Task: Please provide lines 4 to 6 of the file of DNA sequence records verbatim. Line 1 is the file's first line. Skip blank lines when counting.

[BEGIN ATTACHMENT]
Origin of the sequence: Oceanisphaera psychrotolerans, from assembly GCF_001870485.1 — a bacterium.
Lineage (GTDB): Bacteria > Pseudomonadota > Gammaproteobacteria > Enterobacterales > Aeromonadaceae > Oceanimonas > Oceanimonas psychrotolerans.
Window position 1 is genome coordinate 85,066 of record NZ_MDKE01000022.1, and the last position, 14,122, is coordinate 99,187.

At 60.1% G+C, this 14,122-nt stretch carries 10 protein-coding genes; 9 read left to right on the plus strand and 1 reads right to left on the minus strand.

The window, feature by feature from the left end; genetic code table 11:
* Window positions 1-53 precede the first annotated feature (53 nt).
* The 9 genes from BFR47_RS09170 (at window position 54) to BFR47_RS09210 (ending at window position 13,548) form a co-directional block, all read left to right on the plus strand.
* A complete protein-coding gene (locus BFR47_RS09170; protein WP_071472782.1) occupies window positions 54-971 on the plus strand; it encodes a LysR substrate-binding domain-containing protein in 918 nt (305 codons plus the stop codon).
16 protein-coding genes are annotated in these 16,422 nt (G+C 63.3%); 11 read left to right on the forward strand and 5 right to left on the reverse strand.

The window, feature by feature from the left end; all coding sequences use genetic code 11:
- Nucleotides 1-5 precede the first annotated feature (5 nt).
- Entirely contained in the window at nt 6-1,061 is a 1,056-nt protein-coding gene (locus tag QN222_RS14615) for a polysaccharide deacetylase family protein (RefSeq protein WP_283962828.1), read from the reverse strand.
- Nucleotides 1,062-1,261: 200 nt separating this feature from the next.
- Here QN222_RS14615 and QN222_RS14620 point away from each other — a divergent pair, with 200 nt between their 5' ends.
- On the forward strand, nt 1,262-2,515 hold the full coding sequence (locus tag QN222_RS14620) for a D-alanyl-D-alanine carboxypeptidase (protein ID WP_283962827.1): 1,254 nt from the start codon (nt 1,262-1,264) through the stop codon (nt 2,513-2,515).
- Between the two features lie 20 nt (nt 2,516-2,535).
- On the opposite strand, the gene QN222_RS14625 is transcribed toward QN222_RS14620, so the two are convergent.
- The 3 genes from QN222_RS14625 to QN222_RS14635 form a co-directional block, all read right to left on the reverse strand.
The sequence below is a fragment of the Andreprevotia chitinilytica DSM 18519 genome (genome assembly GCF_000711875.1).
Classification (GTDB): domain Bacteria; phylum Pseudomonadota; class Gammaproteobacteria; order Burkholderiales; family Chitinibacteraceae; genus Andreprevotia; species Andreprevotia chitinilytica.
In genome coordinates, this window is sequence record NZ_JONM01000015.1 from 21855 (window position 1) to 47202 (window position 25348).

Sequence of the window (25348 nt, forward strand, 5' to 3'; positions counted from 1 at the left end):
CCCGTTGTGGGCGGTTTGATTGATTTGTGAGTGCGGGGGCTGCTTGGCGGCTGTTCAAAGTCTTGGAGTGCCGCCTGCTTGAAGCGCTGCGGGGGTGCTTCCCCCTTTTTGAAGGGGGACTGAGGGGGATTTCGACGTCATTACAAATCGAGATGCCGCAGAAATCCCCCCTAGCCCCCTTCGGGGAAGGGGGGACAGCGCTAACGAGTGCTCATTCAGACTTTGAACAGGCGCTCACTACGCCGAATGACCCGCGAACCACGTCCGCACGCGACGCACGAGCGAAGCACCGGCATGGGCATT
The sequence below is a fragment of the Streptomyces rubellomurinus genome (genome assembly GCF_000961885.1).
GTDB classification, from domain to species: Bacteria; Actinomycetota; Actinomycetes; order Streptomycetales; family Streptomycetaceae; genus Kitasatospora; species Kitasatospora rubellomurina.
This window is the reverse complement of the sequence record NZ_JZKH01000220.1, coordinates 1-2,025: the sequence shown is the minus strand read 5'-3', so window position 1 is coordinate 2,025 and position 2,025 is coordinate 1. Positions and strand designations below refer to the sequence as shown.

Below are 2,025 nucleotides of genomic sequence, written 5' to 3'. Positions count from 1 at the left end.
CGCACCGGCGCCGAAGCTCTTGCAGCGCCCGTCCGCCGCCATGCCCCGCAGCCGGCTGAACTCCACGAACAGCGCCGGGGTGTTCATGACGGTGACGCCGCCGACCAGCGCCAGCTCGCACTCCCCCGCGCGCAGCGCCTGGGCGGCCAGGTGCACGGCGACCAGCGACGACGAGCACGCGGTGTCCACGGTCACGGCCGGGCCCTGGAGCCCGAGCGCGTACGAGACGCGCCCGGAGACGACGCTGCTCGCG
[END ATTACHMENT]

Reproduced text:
At 60.1% G+C, this 14,122-nt stretch carries 10 protein-coding genes; 9 read left to right on the plus strand and 1 reads right to left on the minus strand.

The window, feature by feature from the left end; genetic code table 11:
* Window positions 1-53 precede the first annotated feature (53 nt).